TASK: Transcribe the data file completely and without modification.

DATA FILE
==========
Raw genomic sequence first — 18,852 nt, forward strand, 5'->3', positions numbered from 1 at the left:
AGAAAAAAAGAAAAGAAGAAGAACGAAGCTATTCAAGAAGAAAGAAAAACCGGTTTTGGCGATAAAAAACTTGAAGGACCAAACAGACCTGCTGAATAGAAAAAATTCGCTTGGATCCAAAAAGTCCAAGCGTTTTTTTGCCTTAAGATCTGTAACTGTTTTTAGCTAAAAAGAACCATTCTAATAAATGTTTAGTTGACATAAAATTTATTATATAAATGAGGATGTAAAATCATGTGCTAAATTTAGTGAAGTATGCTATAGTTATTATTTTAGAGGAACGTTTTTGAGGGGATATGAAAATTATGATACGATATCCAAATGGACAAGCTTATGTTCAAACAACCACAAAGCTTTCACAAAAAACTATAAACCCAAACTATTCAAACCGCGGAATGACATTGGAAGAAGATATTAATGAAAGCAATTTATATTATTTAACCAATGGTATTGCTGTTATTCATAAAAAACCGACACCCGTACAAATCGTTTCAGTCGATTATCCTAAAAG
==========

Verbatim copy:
Raw genomic sequence first — 18,852 nt, forward strand, 5'->3', positions numbered from 1 at the left:
AGAAAAAAAGAAAAGAAGAAGAACGAAGCTATTCAAGAAGAAAGAAAAACCGGTTTTGGCGATAAAAAACTTGAAGGACCAAACAGACCTGCTGAATAGAAAAAATTCGCTTGGATCCAAAAAGTCCAAGCGTTTTTTTGCCTTAAGATCTGTAACTGTTTTTAGCTAAAAAGAACCATTCTAATAAATGTTTAGTTGACATAAAATTTATTATATAAATGAGGATGTAAAATCATGTGCTAAATTTAGTGAAGTATGCTATAGTTATTATTTTAGAGGAACGTTTTTGAGGGGATATGAAAATTATGATACGATATCCAAATGGACAAGCTTATGTTCAAACAACCACAAAGCTTTCACAAAAAACTATAAACCCAAACTATTCAAACCGCGGAATGACATTGGAAGAAGATATTAATGAAAGCAATTTATATTATTTAACCAATGGTATTGCTGTTATTCATAAAAAACCGACACCCGTACAAATCGTTTCAGTCGATTATCCTAAAAG